In addition to more surface water, a thicker atmosphere also means more dust storms could have crossed the planet in the past. Today's Martian dust storms are the largest in the solar system, often lasting for months at a time.

Combining increased dust storms with more carbon dioxide could also cause additional, yet-unrealized, changes in the Martian atmosphere, researchers said.

© 2013 Space.com. All rights reserved. More from Space.com.

Photos: The greatest hits from Mars

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  1. The face of Mars

    The Hubble Space Telescope focuses on the full disk of Mars, with a head-on view of a dark feature known as Syrtis Major. Hubble astronomers could make out features as small as 12 miles wide. (AURA / STSCI / NASA) Back to slideshow navigation
  2. Red, white and blue planet

    Two decades before Pathfinder, the Viking 1 lander sent back America's first pictures from the Martian surface. This 1976 picture shows off the lander's U.S. flag and a Bicentennial logo as well as the planet's landscape. (NASA) Back to slideshow navigation
  3. Grand canyon

    This is a composite of Viking orbiter images that shows the Valles Marineris canyon system. The entire system measures more than 1,875 miles long and has an average depth of 5 miles. (NASA) Back to slideshow navigation
  4. Red rover

    A mosaic of eight pictures shows the Pathfinder probe's Sojourner rover just after it rolled off its ramp. At lower right you can see one of the airbags that cushioned Pathfinder's landing on July 4, 1997. (NASA) Back to slideshow navigation
  5. Twin Peaks at their peak

    The Pathfinder probe focuses on Twin Peaks, two hills of modest height on the Martian horizon. Each peak rises about 100 feet above the surrounding rock-littered terrain. (NASA) Back to slideshow navigation
  6. Blue horizon

    A Martian sunset reverses the colors you'd expect on Earth: Most of the sky is colored by reddish dust hanging in the atmosphere, but the scattering of light creates a blue halo around the sun itself. (NASA / JPL) Back to slideshow navigation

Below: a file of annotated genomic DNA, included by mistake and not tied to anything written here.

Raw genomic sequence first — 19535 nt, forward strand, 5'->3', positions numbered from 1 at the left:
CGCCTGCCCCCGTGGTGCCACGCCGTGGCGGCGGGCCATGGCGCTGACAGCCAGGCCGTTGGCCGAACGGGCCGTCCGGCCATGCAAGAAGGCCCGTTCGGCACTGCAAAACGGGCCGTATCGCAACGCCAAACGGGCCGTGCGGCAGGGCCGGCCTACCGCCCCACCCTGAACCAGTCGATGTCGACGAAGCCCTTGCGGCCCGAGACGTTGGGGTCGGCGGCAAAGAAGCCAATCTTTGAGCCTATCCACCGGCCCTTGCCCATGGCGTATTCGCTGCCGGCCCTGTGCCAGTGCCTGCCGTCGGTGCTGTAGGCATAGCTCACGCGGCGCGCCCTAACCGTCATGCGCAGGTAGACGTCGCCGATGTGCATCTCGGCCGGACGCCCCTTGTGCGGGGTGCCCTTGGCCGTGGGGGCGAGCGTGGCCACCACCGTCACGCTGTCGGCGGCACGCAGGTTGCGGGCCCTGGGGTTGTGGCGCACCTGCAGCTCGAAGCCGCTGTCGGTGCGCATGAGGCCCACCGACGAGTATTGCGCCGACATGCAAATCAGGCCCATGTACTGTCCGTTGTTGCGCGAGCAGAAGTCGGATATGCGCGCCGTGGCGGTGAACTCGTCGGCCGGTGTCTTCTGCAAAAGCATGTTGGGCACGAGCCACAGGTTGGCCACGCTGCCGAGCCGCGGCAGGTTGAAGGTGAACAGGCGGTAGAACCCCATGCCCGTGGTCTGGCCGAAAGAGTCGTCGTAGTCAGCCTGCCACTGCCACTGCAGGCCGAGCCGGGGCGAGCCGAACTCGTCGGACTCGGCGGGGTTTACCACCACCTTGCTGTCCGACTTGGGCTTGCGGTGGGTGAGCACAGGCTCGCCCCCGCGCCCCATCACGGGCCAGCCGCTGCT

7. Two-faced Mars

    The image at left, captured by a Viking orbiter in the 1970s, sparked speculation that Martians had constructed a facelike monument peering into space. But the sharper image at right, sent back in 1998 by Mars Global Surveyor, spoiled the effect. (NASA) Back to slideshow navigation
  8. Put on a happy face

    The "Happy Face Crater" - officially named Galle Crater - puts a humorous spin on the "Face on Mars" controversy. This image was provided by the Mars Global Surveyor orbiter. (MSSS / NASA) Back to slideshow navigation
  9. A monster of a mountain

    Mars' highest mountain, an inactive volcano dubbed Olympus Mons, rises as high as three Everests and covers roughly the same area as the state of Arizona. Mars Global Surveyor took this wide-angle view. (MSSS / NASA) Back to slideshow navigation
  10. Pockmarked moon

    Mars Global Surveyor snapped this picture of Phobos, the larger of Mars' two potato-shaped moons. Phobos' average width is just 14 miles. The image highlights Phobos' 6-mile-wide Stickney Crater. () Back to slideshow navigation
  11. From Mars with love

    This valentine from Mars, as seen by Mars Global Surveyor, is actually a pit formed by a collapse within a straight-walled trough known in geological terms as a graben. The pit spans 1.4 miles at its widest point. (MSSS / NASA) Back to slideshow navigation
  12. Sandy swirls

    An image taken by Mars Global Surveyor shows a section of the northern sand dunes on Mars' surface. The dunes, composed of dark sand grains, encircle the north polar cap. (JPL / NASA) Back to slideshow navigation
  13. Curls of clouds

    Global Surveyor focuses on a storm system over Mars' north polar region. The north polar ice cap is the white feature at the top center of the frame. Clouds that appear white consist mainly of water ice. Clouds that appear orange or brown contain dust. (MSSS / NASA) Back to slideshow navigation